NEW YORK — Reinterpreting 40 of their most iconic songs, U2 realized many fans would experience them through headphones connected to a device in their pocket – rather than strapped in on stage.
That was a thought behind Songs of Surrender, out this week. The four men of U2, now aged either 61 or 62, revisit material written in some cases when they were little more than children outside of Dublin.
Back then, U2 songs were mainly written for concerts. The Edge told The Associated Press in an interview that U2 wanted to attract the attention of people who are seeing the band for the first time, perhaps at a festival or as an opening act.
“There’s a kind of gladiator aspect to live performances in this situation,” he said. “The material has to be quite striking and sometimes even flashy. With this reinterpretation, we thought it would be fun to see intimacy as a new approach, that intimacy was like the new punk rock.”
The Edge was the driving force behind “Songs of Surrender,” using the downtime of the pandemic to record much of the music at home.
Given that his electric guitar and Bono’s voice are U2’s musical signature, it’s ironic that that guitar isn’t the most immediate feature of the new versions. He primarily sticks to keyboards, acoustic guitar and dulcimer.
The process began with no roadmap or commitment to follow through if it didn’t work.
“Once we got into that and got into a groove, we really started to enjoy what was happening,” he said. “There was a lot of freedom in that process, it was upbeat and fun to take these songs and reinvent them in a way, and I think that comes across. It doesn’t sound like there was a lot of hard work involved, because it wasn’t.”
Much of the intimacy comes through Bono’s voice. There’s no need to shout, so sometimes he uses lower registers or slips into falsetto.
The lyrics are often rewritten, sometimes even in a newer song like “The Miracle of Joey Ramone”. Some changes are more subtle, but still noticeable: Replacing the line “a man is betrayed with a kiss” with “a boy is never kissed” takes Jesus from “pride (in the name of love)”.
At the same time, “Sunday Bloody Sunday” is rearranged to end with a question: “Where is the victory that Jesus has won?”
Cellos replace the driving guitar of “Vertigo”. Keyboards give “Where the Streets Have No Name” an ambient sound. “Two Hearts Beat as One,” the original high-octane rock dance song, now has a smoother, sexier vibe and is one of four songs to feature The Edge on lead vocals.
The band is fairly democratic in taking songs from their entire catalogue, although 1981’s “October” album and 2009’s “No Line on the Horizon” are not represented. “New Year’s Day”, “Angel of Harlem” and “Even Better Than The Real Thing” are among the songs left alone.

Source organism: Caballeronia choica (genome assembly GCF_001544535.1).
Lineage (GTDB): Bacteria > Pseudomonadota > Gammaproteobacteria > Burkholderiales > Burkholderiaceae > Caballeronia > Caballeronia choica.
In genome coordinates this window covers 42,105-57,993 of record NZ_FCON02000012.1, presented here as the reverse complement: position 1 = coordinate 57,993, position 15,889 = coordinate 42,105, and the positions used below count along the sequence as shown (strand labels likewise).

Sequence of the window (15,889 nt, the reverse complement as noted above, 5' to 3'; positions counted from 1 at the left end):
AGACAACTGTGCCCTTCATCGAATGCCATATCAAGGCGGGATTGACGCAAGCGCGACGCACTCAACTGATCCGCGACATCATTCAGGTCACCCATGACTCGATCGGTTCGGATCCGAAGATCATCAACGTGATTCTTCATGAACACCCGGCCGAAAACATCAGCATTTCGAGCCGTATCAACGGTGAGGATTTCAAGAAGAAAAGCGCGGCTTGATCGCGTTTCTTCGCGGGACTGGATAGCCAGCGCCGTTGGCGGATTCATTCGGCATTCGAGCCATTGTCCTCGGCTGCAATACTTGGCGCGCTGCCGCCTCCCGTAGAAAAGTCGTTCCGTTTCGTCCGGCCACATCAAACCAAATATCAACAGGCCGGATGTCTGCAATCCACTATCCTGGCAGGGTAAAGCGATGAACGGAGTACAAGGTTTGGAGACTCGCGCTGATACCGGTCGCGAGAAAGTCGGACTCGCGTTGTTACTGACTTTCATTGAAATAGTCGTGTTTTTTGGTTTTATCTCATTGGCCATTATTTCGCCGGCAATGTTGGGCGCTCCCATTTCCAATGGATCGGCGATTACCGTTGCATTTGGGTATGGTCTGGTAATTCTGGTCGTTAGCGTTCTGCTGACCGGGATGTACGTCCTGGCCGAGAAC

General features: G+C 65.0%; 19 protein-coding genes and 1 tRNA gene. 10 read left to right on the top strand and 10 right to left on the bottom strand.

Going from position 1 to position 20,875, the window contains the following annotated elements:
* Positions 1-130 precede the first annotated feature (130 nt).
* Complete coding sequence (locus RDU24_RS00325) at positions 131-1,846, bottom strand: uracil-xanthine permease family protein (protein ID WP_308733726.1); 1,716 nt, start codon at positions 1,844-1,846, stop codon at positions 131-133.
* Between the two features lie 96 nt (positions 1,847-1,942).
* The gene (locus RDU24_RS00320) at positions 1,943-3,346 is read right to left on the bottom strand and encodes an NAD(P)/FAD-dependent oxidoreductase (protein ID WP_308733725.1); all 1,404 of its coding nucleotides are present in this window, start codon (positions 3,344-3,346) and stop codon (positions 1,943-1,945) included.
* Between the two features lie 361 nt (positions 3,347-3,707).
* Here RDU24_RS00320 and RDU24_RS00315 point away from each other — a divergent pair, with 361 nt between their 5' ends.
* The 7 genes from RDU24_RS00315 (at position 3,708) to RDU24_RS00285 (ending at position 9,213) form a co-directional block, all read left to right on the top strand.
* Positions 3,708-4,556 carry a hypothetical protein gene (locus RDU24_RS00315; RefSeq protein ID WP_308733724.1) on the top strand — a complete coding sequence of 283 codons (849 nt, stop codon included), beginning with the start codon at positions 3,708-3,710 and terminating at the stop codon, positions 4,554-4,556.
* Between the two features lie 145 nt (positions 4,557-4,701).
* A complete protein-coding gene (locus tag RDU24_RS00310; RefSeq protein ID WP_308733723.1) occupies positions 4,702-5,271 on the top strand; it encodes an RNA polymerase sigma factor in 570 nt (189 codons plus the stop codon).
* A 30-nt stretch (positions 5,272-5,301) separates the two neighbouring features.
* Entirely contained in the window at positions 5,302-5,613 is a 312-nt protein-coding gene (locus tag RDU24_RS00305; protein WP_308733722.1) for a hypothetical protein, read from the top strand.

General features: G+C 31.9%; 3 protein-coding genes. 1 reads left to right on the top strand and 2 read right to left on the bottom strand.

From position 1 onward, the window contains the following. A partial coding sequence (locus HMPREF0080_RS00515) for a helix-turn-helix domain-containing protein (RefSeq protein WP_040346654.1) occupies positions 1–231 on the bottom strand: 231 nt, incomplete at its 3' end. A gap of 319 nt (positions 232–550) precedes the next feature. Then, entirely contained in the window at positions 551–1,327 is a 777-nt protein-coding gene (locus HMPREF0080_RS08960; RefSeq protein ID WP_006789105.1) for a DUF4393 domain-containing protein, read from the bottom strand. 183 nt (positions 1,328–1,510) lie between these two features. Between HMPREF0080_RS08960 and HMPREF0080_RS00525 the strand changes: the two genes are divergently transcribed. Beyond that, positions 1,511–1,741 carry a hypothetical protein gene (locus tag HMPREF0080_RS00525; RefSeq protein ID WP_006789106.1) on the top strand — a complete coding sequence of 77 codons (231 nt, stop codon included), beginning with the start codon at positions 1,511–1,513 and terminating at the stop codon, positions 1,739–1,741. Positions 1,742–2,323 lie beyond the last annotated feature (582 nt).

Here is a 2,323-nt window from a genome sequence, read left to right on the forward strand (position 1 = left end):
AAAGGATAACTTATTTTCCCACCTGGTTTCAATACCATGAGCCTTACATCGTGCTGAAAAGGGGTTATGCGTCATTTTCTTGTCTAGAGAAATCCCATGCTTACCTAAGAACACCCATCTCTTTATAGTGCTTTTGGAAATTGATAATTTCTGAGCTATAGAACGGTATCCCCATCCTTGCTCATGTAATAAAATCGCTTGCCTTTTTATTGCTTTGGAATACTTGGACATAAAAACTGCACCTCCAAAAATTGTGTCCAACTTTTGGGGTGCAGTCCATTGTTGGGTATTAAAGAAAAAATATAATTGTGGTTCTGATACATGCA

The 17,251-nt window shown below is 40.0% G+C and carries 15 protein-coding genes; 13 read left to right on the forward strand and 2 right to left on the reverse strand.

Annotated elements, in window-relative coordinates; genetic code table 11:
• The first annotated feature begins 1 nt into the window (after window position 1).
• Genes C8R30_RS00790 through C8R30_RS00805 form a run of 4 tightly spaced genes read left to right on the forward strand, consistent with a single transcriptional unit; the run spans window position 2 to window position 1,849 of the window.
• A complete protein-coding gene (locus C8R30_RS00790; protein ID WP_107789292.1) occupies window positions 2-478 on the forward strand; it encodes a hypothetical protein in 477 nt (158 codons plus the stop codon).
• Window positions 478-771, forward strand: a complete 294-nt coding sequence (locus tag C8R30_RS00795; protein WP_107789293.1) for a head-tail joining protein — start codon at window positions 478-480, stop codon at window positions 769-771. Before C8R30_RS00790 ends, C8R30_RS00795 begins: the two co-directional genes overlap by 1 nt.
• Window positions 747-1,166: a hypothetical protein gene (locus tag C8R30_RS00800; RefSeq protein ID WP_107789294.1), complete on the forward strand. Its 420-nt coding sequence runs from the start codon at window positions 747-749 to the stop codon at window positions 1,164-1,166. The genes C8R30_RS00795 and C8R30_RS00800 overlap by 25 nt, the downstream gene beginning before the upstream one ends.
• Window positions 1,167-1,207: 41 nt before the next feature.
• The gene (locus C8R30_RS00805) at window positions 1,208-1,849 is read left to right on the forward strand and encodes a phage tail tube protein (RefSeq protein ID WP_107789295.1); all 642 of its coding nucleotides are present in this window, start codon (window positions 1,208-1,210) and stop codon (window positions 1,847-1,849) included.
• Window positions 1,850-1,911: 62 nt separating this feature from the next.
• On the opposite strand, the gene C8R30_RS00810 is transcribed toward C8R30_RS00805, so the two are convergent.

“We’re one of the few acts that have this body of work where a project like this would be possible, with the time and experience gap where it would be interesting to revive early songs,” said The Edge.
Throughout music history, bands have occasionally re-recorded material for contractual reasons. Taylor Swift is the most famous example of releasing new versions of her older songs to control their usage. Squeeze’s “Spot the Difference” pokes fun at how they tried to make new recordings indistinguishable from the originals.
Live recordings and archive cleanup projects like Bob Dylan’s “Bootleg” series give fans a chance to hear familiar songs differently.
Many older artists see no point in making new music because there are few opportunities to be heard and fans tend to prefer the familiar anyway, said Anthony DeCurtis, editor of Rolling Stone.
“Creatively revamping your work is a means of maintaining interest in your career,” DeCurtis said. “Older fans may not be interested in another collection of your hits, but a meaningful makeover might prove enticing. Younger fans don’t have the same investment in your classics, so these new releases offer a route into your catalogue.”
The Edge encourages fans to try the new versions and suggests they may even prefer some of them.
“I don’t think there’s any competition between these and the original versions,” he said. “It’s more of an additive thing than a replacement. If you like the new arrangements, great. If you prefer the originals, keep listening.
“It’s not a problem either way,” he said. “They are both valid.”
The Edge said he’s working on new music for U2, “and we’ve got some great stuff in the pipeline.”
The quartet, who met in drummer Larry Mullen Jr.’s kitchen while responding to an ad posted on a high school bulletin board, is a remarkable story of longevity. A passage towards the end of Bono’s book, Surrender, in which he talked about looking around the stage at the end of their final tour in 2019 and wondering if this was the end, raised natural questions about how long U2 would continue.
“There are many reasons U2 have stayed together for so long, but one of the main reasons is that it works so well for us as individuals,” said The Edge. “I think we all shine the brightest as part of this collective. I certainly don’t want to hang up the guitar.”
This year will test a band who can count on one hand the number of times they’ve performed without all four members. U2 has committed to a string of shows in Las Vegas without Mullen, who is recovering from surgery.
Would U2 move on if one of the original quartet decided it was time to hang up?
“I wouldn’t rule out the possibility that we could continue with other members,” The Edge said. “But I could also imagine that we decide against it. It would be a big challenge. But I think back then we knew what felt right.”